Research Hub > Top 3 Risks of BYOD Policies for Higher Education

September 19, 2023

3 min

Top 3 Risks of BYOD Policies for Higher Education

Higher education institutions must be ready for the risks that BYOD policies create.

The recent pandemic and the evolution of technology made us think outside of the box in terms of where and how we work; we no longer imagine an office or a cubicle as the only option. Tablets, smartphones and laptops allow us to work from anywhere at any time. Personal devices make it easier to enable a modern workforce, however, they also create risks that can make any organization vulnerable to additional security threats.

Private and public organizations both contend with cyberattacks, ransomware and other threats to their IT systems. But, the way they must fend off these attacks is where they differ greatly.

Private organizations often have more budget, staff and resources than public institutions to handle mobile device security. This makes it much easier to devise, implement and enforce secure bring-your-own-device (BYOD) policies.

Public institutions do not have the same latitude as private organizations and that creates unique challenges. One of these challenges is in providing mobility to their staff.

Some higher education institutions have opted to allow not only their students but also their staff to bring their own devices to enable mobile work. While this may have positive effects on flexibility, morale and effective modern teaching techniques, allowing staff to bring their own devices carries risk that can adversely affect IT systems.

Top 3 BYOD Risks That Can Weaken Your IT Infrastructure

Higher education institutions have a vast amount of sensitive data stored in their system. Without proper security for these personal devices,the door is open for hackers to walk in and steal information.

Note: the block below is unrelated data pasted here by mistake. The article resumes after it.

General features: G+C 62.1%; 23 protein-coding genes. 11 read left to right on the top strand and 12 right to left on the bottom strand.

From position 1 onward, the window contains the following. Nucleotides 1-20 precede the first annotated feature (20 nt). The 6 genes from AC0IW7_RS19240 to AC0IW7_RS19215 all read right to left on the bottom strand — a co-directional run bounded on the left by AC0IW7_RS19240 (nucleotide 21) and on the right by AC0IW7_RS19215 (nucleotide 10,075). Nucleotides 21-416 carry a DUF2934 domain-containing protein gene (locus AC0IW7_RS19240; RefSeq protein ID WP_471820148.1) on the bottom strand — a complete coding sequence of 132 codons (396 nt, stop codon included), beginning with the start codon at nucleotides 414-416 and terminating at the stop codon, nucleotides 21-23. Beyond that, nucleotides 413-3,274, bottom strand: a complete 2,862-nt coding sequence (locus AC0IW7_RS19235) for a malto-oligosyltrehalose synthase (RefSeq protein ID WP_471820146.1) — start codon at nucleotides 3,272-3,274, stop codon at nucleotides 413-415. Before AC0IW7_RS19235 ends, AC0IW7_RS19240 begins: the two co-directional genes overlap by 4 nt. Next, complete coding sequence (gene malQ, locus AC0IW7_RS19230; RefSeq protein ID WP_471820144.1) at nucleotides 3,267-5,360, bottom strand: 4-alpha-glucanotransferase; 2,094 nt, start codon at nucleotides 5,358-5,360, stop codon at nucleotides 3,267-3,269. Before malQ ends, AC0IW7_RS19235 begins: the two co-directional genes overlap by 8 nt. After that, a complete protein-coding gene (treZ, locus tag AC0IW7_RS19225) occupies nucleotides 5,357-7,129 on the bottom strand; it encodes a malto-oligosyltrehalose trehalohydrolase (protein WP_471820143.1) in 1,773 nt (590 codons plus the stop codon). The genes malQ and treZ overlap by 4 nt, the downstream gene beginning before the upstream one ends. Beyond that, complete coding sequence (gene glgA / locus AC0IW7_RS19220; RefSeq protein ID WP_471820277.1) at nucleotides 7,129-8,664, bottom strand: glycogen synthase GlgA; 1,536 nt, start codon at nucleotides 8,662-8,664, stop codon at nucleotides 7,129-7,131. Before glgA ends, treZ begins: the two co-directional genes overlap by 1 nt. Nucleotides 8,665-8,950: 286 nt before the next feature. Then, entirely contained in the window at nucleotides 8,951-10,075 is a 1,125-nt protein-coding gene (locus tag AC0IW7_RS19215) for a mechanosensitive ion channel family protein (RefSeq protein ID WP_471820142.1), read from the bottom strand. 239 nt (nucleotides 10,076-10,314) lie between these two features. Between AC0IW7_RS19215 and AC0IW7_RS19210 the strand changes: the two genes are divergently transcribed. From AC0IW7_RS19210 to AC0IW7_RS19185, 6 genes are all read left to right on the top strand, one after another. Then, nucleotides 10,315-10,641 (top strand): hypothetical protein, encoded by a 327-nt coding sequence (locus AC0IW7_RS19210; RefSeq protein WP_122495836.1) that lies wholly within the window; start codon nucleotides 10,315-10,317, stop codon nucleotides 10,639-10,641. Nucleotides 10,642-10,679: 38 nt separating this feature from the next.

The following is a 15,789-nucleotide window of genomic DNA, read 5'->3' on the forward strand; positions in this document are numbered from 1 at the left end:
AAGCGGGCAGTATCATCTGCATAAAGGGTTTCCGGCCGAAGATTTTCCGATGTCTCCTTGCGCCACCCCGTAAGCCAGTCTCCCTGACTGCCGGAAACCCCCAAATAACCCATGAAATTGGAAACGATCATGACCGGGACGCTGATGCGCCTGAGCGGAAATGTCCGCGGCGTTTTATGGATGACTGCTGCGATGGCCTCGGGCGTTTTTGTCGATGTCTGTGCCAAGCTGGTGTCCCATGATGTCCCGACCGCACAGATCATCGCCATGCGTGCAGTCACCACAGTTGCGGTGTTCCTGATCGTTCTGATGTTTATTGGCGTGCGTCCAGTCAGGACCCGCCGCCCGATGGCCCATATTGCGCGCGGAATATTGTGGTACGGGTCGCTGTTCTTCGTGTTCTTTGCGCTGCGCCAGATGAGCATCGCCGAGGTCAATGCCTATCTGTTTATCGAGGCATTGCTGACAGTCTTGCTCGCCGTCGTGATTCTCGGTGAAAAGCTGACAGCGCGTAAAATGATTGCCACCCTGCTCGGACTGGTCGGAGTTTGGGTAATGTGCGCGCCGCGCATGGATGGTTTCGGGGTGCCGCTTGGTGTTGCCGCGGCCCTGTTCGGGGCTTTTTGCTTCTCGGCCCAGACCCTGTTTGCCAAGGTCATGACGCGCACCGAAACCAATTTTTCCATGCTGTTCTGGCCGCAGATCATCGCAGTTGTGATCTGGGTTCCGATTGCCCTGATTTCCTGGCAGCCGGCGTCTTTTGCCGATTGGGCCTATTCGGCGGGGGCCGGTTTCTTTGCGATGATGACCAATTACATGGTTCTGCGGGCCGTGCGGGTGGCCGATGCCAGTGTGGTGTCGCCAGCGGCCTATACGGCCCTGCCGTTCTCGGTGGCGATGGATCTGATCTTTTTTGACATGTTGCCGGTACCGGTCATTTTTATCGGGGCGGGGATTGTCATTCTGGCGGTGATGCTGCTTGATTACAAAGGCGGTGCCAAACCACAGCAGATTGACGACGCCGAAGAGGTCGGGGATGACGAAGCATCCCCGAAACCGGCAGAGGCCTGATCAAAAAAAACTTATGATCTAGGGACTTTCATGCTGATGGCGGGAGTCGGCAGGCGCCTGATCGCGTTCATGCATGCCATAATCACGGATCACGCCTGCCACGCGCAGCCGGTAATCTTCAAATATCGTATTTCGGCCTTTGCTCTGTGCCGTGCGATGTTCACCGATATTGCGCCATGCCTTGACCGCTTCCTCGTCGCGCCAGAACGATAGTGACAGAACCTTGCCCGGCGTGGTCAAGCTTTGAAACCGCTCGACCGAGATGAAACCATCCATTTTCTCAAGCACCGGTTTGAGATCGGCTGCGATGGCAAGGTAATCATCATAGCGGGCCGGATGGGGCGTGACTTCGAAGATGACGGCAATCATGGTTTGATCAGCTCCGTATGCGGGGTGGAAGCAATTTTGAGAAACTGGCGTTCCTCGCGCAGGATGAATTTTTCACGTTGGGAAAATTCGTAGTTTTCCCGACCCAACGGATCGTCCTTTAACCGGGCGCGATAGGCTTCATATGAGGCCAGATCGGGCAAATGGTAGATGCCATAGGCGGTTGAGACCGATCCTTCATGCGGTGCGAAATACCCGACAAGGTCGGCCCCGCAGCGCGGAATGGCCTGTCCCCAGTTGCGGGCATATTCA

Preventing a mobile device breach is critical in the modern workplace. Half the battle is knowing what threats you’re up against. Here are some of the ways a breach could happen:

1.  Password Issues: A weak password puts your IT system in danger, making it susceptible to a cyberattack. Attackers can gain access to your domain and traversal access of systems that are associated with an account. Training and processes for members of your institution that encourage a strong password that is complex and long is crucial.

Multifactor authenticator (MFA) is a great tool to help with password issues as well. MFA adds an extra layer of protection on devices outside organizational control. You can also employ a password manager and train employees to use it as a safer alternative to writing down and/or misplacing passwords.

2. Network Segmentation: Weakened network segmentation can allow anyone to enter your network from any device. Your network must be properly divided between a staff member’s access and a student’s access. There can be less control with mobile devices, but it is still easier to manage staff members’ access than the devices students use to log in into the network.

3. Control of the Mobile Device: – If staff bring their own devices without an institution’s required mobile device management (MDM) it allows for little to no control over the device. Employer-provided devices that have an MDM installation have added security that can be wiped if the device is lost or stolen.

Personal devices do not have this added security because employers do not always provide an MDM installation. Due to this lack of control over personal devices, you could be more susceptible to a cyberattack that puts their sensitive information at risk.

Mobile devices can provide tremendous benefits to modern life, but the challenges that they create in the public and private sectors are not insignificant. A lot of thought must be given to the way they are incorporated into an institution’s IT system.

CDW•G is here to help. We can provide you with a deep dive assessment to help you find the needs of your organization. Our dedicated experts with decades of experience are ready to help you find the right solution or service for your institution.

Brandon Lester

Brandon Lester has been working with CDW’s Offensive Security Team since 2022. He has conducted thorough penetration tests against a variety of private business as well as government organizations. He has also worked with organizations in the healthcare industry as well as state and local government agencies.

Corey Hetzel

Practice Manager
Corey Hetzel has been with CDW for 15 years. He began as a network engineer and has moved through several leadership roles over the years. He has more than 25 years of experience and has lead the Offensive Security Team at CDW since 2020.